Reviews Hot Hot Heat Elevator

Hot Hot Heat

Elevator

Hot Hot Heat has managed to weave in and out of the limelight in the last few years. Often compared to the Cure, they are able to hold onto the fringes of the mainstream thanks to the "new" new wave and dance rock movements. The single that broke them to the mainstream was the catchy yet repetitive "Bandages," which has a chorus that boasts "bandages on my legs and my arms from you/bandages, bandages, bandages/up and down my legs, my arms from you/bandages, bandages, bandages!" In true Hot Hot Heat fashion their latest single "Goodnight Goodnight," also repetitive, is a relative hit placing them back into position for adulation from the press.

They take their snarky attitudes from the stage to the studio on Elevator, their first album on a major record label. The album is quite abrasive as a result of the lyrical content; every track on the album either desecrates others or themselves-mostly others. With witty and biting lyrics accompanied by mocking instruments, it appears there is no room for laughter or an ego. The bouncy beats and the well-acclimated tempo, however, suggest otherwise.

Charming hooks and infectious beats dominate the most vindictive tracks. Roughly produced tracks "Ladies and Gentlemen" and "Soldier in a Box" both express socially unacceptable maliciousness in verses that would make Mean Girls proud. Who knew that talking behind someone's back could become an art? A perverse art. Lyrics parallel one another with a common theme of oblivious social isolation, whether it results from an invisible blockade or physical walls, as guitars chop away and drums crash into chaotic bliss. In "Goodnight Goodnight" vocalist Steve Bays tells off, in blistering verse, a soon to be ex-girlfriend with an extremely infectious chorus. Hot Hot Heat's insensitivity garners pity for the characters they victimize in their songs, but instead of penning letters of disgust, people will nod along to the beats they produce for the public.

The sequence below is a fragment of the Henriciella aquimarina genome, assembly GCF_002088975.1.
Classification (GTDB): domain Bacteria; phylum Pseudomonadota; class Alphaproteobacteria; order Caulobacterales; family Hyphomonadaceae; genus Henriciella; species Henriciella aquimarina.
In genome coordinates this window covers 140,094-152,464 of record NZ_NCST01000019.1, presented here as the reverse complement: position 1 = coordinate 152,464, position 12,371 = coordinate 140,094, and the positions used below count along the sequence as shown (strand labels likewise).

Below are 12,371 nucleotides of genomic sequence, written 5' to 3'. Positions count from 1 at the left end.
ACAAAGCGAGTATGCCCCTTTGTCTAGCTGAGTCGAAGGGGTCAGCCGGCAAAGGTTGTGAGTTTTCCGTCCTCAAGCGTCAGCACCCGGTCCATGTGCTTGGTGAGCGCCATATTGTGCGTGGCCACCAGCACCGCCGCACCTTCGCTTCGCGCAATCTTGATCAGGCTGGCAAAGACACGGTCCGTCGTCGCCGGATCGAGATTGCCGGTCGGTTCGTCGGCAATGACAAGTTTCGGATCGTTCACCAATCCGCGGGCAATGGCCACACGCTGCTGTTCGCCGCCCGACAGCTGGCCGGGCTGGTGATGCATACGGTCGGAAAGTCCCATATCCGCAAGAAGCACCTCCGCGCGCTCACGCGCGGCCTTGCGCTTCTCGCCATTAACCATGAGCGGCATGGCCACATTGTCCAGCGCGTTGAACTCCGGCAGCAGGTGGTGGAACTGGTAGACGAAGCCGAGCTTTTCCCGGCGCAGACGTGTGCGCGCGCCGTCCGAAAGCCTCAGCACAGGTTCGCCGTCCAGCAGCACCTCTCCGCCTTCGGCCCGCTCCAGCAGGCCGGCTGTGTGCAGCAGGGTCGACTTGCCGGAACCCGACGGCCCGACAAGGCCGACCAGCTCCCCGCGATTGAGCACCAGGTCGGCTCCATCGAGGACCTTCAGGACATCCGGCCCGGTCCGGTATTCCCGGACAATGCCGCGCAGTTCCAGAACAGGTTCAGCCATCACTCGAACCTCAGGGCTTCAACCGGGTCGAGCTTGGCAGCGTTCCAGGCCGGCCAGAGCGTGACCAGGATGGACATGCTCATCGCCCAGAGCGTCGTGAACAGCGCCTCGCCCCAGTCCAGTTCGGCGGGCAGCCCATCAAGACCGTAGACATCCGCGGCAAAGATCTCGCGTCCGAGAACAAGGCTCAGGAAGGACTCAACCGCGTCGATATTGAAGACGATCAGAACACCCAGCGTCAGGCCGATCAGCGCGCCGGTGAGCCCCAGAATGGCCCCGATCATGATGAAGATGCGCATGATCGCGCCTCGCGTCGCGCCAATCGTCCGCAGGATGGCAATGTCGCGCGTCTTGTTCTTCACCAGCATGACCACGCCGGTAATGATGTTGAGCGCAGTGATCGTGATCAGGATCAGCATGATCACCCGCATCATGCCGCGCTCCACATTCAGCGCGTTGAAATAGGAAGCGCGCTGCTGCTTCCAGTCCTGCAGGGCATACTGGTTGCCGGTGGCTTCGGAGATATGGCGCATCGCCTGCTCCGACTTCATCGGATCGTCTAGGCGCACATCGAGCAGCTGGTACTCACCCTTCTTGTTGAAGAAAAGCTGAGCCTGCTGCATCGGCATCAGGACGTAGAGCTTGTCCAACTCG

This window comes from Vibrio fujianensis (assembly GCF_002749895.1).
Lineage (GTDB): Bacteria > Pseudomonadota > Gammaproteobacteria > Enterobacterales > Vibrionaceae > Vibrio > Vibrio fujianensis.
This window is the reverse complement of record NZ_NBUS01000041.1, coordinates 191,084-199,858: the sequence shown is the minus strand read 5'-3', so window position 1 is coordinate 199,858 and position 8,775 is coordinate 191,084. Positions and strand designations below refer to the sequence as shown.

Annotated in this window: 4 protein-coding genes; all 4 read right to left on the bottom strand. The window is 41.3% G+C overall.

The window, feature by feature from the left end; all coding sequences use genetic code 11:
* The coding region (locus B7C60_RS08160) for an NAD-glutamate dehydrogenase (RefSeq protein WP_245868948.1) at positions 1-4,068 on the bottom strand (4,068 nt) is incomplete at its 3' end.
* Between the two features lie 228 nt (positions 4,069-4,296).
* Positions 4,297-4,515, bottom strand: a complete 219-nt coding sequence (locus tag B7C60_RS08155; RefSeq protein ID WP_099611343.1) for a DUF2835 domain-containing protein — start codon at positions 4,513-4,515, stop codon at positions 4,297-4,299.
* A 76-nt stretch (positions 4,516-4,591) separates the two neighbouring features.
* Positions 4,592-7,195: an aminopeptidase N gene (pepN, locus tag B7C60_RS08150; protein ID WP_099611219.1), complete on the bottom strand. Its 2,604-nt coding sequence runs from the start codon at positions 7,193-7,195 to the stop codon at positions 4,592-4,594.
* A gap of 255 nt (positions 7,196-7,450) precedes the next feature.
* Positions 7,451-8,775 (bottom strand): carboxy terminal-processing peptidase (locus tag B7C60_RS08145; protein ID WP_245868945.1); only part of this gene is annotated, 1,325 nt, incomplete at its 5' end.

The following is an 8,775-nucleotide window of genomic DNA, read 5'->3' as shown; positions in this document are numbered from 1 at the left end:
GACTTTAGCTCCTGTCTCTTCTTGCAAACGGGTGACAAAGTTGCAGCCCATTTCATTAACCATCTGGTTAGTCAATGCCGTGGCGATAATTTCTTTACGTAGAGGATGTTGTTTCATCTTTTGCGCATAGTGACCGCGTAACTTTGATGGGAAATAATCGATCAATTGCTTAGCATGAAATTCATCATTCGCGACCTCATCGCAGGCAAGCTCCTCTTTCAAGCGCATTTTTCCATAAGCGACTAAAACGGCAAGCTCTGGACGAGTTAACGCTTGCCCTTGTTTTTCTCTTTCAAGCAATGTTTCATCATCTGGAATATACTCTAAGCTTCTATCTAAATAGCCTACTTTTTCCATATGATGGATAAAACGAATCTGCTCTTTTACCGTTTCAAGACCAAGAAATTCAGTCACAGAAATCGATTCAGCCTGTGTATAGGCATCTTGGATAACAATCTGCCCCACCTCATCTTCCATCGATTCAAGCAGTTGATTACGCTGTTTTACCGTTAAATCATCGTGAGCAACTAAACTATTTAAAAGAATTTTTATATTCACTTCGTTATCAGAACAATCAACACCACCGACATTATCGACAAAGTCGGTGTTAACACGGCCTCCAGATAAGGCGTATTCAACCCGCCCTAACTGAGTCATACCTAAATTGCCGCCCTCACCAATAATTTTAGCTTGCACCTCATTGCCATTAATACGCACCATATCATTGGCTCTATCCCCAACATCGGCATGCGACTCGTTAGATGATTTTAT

There is another side of Hot Hot Heat that would suggest that they are merely insecure bullies that toss off flaws on others to cover up their lack of self-assurance. The lyrics in "Jingle Jangle" channel a more modern Arthur Miller in his ideas of the failure of the American Dream in his infamous play Death of a Salesman. Pulling existential philosophy from a romantic melody, they hint a vulnerable desperation that is not apparent in most of the songs. In contrast, the upbeat "Pickin' it Up" hits hard on a Cars comparison in an often loose comparison. From the very way Bays utters incomprehensible lyrics to the racy keys spell out a copyright infringement.

Elevator is filled with tunes that rarely surpass the three minute mark. The songs quickly come and go, but leave the listener humming the melody after the music has stopped. Teetering between overt confidence and failing insecurity, Hot Hot Heat maintain a constant flow of catching pop songwriting that will hopefully keep them in the limelight a little longer than in the past.

7.8 / 10Nancy
Advertisement
KFAI - Roar of the Underground
Leave a comment

7.8 / 10

7.8 / 10

Share this content
Advertisement
KFAI - Root Of All Evil
Recent reviews

Pandemix

In Condemnation

8.9 / 10 Pandemix  - In Condemnation album cover

Pandemix are new to me, and they’re difficult to sum up in just a few words. That’s a complement. It’s punk by genre, but a few subgenre adjectives aren’t going ...

Cliff and Ivy

American Saints

4.5 / 10 Cliff and Ivy - American Saints album cover

Every now and then I come home from the supermarket and think to myself, while unpacking: I should not have gone there while being hungry. It is empirically proven that ...

Spirit Adrift

Divided By Darkness

9.0 / 10 Spirit Adrift - Divided By Darkness album cover

Spirit Adrift may have only been a band for five years or so, yet their output has been consistent (Divided by Darkness is their third full length since 2016) and it’s ...

x

Logo

Looking for the SPB logo? You can download it in a range of styles and colours here:

Click anywhere outside this dialog to close it, or press escape.